Be a force of nature and Pledge to Prepare for severe weather that could happen in your area. Inspire others to act by being an example and telling them to take the pledge.
Every year, thousands of people are impacted by severe weather threats such as tornadoes and severe thunderstorms. Preliminary data for 2012 shows there were more than 450 weather-related fatalities and nearly 2,600 injuries.
Every state in the U.S. has experienced tornadoes and severe weather, and although some more than others, everyone is at risk. You can take steps to prepare for when severe weather strikes in your area. Knowing the most common weather hazards in your area, your vulnerability, and what actions you should take can save your life and others.
National Severe Weather Preparedness Week 2013
- President Barack Obama (PDF)
The following are things you can do to protect yourself, your family and your property before severe weather:
- Build an Emergency Supply Kit, which includes items like non-perishable food, water, a battery-powered or hand-crank radio, extra flashlights and batteries. You may want to prepare a portable kit and keep it in your car in case you are told to evacuate. This kit should also include a pair of goggles and disposable breathing masks for each member of the family.
- Make a Family Emergency Plan. Your family may not be together when disaster strikes, so it is important to know how you will contact one another, how you will get back together and what you will do in case of an emergency.
- Continually monitor the media – Be aware of storm's which could impact your area.
- Know how you will be warned in an emergency (NOAA Weather radios with a tone alert are a good option).
- Know if you live or work in a flood prone area. Check with your local emergency management for details.
- Know where to shelter (ie: basement, interior room/hall, bathroom, closet, etc) if conditions warrant and where shelters in your area are located.
- Ensure your home is ready – Elevate items in the basement which could be flooded. Bring in outdoors items such as children's toys, patio furniture, garbage cans, etc which could be blown around and damaged. Remove dead or rotting trees and branches that could fall and cause injury or damage.
- Know how to shut off utilities, including power, water and gas, to your home. Have proper tools (i.e.: wrench) ready and nearby.
- Find out what types of events and kinds of damages are covered by your insurance policy. Keep insurance policies, important documents and other valuables in a safe and secure location.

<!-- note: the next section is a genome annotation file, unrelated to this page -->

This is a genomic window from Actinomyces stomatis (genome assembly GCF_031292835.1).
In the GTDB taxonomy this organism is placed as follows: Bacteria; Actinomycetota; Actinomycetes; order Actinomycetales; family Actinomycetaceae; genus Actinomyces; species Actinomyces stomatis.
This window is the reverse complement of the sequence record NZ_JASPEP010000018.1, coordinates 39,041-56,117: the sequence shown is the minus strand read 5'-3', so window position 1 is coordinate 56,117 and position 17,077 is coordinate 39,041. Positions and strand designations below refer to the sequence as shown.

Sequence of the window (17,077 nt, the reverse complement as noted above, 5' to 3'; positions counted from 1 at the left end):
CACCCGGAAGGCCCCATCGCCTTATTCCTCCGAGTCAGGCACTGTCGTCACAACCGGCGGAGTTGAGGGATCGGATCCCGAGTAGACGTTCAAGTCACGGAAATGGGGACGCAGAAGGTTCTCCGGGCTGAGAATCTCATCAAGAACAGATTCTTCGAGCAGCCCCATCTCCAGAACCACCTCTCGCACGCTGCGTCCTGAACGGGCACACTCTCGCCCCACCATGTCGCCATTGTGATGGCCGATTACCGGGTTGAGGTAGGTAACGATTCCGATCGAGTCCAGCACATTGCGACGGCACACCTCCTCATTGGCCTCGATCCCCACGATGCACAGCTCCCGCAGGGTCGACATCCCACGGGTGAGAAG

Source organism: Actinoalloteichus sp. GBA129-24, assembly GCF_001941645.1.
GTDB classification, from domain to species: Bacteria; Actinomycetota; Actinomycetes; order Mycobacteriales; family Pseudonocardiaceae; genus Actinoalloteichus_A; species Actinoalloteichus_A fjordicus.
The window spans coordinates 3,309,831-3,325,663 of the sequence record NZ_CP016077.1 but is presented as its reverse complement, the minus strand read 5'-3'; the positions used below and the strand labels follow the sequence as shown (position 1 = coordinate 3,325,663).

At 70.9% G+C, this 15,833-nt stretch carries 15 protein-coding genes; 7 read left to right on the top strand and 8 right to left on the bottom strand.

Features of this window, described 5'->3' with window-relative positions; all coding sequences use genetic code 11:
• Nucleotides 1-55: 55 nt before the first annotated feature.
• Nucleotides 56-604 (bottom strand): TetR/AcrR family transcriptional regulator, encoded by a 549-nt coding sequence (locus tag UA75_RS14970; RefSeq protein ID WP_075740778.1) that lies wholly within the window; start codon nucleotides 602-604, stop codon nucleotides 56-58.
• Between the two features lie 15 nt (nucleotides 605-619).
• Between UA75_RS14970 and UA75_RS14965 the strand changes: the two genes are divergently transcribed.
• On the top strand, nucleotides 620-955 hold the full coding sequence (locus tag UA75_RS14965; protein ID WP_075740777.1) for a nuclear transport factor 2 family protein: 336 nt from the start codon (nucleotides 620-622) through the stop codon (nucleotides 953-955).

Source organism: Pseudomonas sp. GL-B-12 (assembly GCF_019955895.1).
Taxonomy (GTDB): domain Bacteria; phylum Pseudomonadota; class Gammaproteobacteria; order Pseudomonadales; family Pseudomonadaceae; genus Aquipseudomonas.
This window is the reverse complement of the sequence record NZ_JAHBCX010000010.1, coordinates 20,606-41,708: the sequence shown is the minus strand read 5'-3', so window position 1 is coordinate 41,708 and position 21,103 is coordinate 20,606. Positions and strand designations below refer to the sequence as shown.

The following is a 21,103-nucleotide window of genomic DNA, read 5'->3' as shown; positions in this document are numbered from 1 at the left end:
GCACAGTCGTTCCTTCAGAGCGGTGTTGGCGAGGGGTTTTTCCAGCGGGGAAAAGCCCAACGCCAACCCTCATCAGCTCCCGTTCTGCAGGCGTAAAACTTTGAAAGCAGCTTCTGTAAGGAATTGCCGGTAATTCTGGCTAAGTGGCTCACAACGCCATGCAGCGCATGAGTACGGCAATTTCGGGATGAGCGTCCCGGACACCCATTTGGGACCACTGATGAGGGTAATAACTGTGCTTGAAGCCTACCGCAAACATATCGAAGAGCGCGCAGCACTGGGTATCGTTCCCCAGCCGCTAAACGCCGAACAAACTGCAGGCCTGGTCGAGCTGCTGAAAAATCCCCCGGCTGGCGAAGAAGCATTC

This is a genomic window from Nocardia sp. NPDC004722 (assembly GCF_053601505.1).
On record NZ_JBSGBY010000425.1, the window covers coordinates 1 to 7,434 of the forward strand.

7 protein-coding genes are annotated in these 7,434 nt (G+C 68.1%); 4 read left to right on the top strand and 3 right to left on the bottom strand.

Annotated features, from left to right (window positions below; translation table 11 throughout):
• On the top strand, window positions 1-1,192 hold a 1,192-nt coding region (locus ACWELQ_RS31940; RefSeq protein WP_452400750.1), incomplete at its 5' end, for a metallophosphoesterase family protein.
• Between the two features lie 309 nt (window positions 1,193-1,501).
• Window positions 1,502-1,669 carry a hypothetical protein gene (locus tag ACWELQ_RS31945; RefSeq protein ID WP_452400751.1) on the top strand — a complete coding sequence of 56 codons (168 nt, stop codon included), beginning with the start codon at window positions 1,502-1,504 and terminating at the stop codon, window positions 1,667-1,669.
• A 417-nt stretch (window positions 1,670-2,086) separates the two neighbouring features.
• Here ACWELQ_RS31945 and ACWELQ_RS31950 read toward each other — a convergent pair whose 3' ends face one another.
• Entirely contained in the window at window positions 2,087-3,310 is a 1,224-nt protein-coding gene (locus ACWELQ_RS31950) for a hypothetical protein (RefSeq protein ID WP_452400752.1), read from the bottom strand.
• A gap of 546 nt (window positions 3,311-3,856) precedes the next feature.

- Keep fire extinguishers on hand and make sure everyone knows how to use them.
For additional information on what to do before severe weather, visit our other pages:
Know the terms used to describe severe weather
Tornado Watch - Tornadoes are possible. Remain alert for approaching storms. Watch the sky and stay tuned to NOAA Weather Radio, commercial radio or television for information.
Tornado Warning - A tornado has been sighted or indicated by weather radar. Take shelter immediately.
Severe Thunderstorm Watch - Tells you when and where severe thunderstorms are likely to occur. Watch the sky and stay tuned to NOAA Weather Radio, commercial radio or television for information.
Severe Thunderstorm Warning - Issued when severe weather has been reported by spotters or indicated by radar. Warnings indicate imminent danger to life and property to those in the path of the storm.
Flood Watch - Flooding is possible. Tune in to NOAA Weather Radio, commercial radio or television for information.
Flash Flood Watch - Flash flooding is possible. Be prepared to move to higher ground; listen to NOAA Weather Radio, commercial radio or television for information.
Flood Warning - Flooding is occurring or will occur soon; if advised to evacuate, do so immediately.
Flash Flood Warning - A flash flood is occurring; seek higher ground on foot immediately.
The following are things you can do to protect yourself, your family and your property during severe weather:
- Keep an eye on the sky. Look for darkening skies, flashes of light or increasing wind. Listen for the sound of thunder. If you can hear thunder, you are close enough to be struck by lightning.
- Blowing debris or the sound of an approaching tornado may alert you. Tornado danger signs included dark, almost greenish sky; large hail; a large, dark, low-lying cloud or a load roar, similar to a freight train.
- Heed shelter or evacuation requests made by officials or announcements on radio/television.
- Gather family members, bring pets indoors and have your emergency supply kit ready.
- Close outside doors and window blinds, shades or curtains. Stay away from doors, windows and exterior walls. Stay in the shelter location until the danger has passed.